If you’re in the solar business, it’s hard not to look at a glass-fronted building and wonder: why not produce energy with that? The idea of turning glass surfaces into energy-generation sources is seemingly obvious. But it has had trouble catching on in practice.
Building-integrated PV (BIPV) “always seems to be on the horizon,” says Christopher Klinga, the technical director of the Architectural Solar Association (ASA), a trade organization focused on bringing the solar and building industries together.
Year after year, he says, BIPV is predicted to see explosive growth. Year after year, though, the percentage of solar installations integrated into building surfaces, instead of being built on roofs, remains tiny in relation to PV deployments overall.Could things finally be about to change, though?
Jeff Horowitz, director of business development and partnerships at photovoltaic window technology specialist NEXT Energy Technologies, believes so.
Part of the reason, he says, is that the need to save energy in buildings is becoming too big for developers and architects to ignore.
“Energy is the number-one variable operating expense in commercial buildings, and buildings taken together consume nearly 40% of global energy, making them a huge part of the climate problem,” Horowitz says. “There is a real incentive for building owners to reduce energy use.”
One way to do this is through on-site solar generation, which is also being fostered by regulations promoting net-zero energy buildings. “Japan, California and Europe all have requirements looming,” says Horowitz.
Putting a few solar panels on the roof simply won’t be enough to deliver net-zero energy on tall buildings such as office blocks, notes Horowitz. Hence there is a growing gap in the market for the integration of PV into building facades and windows.
The key driving force for BIPV in Europe, which constitutes 42% of BIPV’s global market, is the European Energy Performance of Buildings Directive, or EPBD. This states that all new buildings in member states should be nearly zero-energy buildings (NZEBs) by 2020.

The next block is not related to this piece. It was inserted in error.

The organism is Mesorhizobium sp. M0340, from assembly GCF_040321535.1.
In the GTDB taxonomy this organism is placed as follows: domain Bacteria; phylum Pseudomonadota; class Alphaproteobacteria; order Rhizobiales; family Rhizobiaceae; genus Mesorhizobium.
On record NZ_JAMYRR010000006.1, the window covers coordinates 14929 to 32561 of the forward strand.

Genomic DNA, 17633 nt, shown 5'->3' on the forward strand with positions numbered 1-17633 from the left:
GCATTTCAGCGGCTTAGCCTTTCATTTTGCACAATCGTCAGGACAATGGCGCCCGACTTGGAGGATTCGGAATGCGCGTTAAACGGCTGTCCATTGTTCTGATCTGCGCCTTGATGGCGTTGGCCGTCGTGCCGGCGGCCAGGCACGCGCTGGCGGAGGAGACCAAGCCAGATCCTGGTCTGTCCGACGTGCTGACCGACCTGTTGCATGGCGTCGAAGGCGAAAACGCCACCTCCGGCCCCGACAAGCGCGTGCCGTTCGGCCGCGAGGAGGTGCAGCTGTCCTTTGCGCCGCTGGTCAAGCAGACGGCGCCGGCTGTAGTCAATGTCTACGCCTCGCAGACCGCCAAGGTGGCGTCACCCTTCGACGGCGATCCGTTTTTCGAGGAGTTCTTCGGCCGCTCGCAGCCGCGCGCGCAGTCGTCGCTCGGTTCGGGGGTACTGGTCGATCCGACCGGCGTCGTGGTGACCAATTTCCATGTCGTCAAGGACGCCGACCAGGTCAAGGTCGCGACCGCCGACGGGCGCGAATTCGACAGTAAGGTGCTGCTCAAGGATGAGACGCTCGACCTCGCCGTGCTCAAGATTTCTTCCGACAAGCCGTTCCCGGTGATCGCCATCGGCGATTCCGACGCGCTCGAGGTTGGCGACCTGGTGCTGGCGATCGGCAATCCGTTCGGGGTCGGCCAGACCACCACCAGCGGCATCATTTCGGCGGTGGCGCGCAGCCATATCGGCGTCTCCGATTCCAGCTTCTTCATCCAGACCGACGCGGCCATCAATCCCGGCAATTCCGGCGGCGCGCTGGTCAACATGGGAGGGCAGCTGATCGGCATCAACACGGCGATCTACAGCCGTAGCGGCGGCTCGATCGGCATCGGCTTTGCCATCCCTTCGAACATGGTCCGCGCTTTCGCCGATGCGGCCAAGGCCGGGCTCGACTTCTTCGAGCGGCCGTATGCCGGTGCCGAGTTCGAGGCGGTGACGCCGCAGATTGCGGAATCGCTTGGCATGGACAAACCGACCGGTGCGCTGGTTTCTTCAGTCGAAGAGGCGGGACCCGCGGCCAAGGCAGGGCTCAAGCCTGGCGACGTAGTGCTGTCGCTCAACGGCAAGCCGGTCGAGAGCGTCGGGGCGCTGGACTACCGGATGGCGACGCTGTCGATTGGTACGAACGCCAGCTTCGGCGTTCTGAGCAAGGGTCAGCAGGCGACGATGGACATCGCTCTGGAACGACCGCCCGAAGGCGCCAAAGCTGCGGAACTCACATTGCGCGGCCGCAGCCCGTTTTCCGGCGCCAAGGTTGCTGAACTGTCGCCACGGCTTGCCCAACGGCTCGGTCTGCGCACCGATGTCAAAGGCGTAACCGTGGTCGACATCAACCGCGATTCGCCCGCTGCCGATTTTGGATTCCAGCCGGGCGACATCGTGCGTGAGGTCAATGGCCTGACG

“Clearly, one possible solution to realize NZEBs is the generation of renewable electricity on-site by means of building-integrated photovoltaics,” Horowitz says.
The EPBD is expected to lead to a tenfold increase in the European BIPV market by 2020, especially since it is being reformulated to include building renovations. Elsewhere, too, a growing use of glass in building facades is running up against regulations for energy efficiency.
The fact that BIPV could serve the needs of energy planners and architects alike is continuing to drive rosy forecasts for what is increasingly being renamed architectural solar. Analyst firm N-tech Research, for example, believes the global BIPV market will expand from $2.9 billion in 2018 to $11.6 billion in 2027. But that doesn’t mean the path to growth will be plain sailing.
“Unlike traditional generation, architectural solar is quite complex and depends on the cooperation and collaboration of numerous stakeholders,” says David Beckham, director of building-integrated photovoltaics at Walters & Wolf, a West Coast cladding services provider.
“The success of architectural solar relies heavily on buy-in from building owners, architects, construction companies, glaziers, building envelope suppliers and civil electrical contractors.”
These stakeholders tend to have a limited appreciation of renewable energy, says Laurent Quittre, president and founder of Issol, a Belgian architectural solar specialist. But they do understand glass.“If you talk to them about a glass that integrates technology, then they are interested,” he says.
Approaching BIPV from a building-materials rather than an energy-production perspective makes sense, says Quittre, because “90% of the skills you need [to succeed] are to do with glass and facades, not PV.” For real building-materials credibility, it would also help if major glass manufacturers joined the BIPV bandwagon. Many are reluctant to do so, though, because of the failed BIPV promises of the past.
Pitching BIPV as a new building material, rather than a source of energy, could help persuade these companies back into the fold. That is why the ASA believes the language around BIPV needs to change. “The definition of BIPV is flawed,” says Klinga.
Architectural solar, on the other hand, “will evolve to encompass technologies that span the broad spectrum of the word ‘integrated’,” he says, “from panels that form an aesthetic surface in an outdoor environment to PV technologies in a multi-functional building skin.”
The switch from BIPV to architectural solar is much more than a branding exercise. It’s about a change of mindset from energy, which is important in the buildings industry, to materials, which are essential.
“The architectural solar market is where the true opportunity lies,” Klinga says.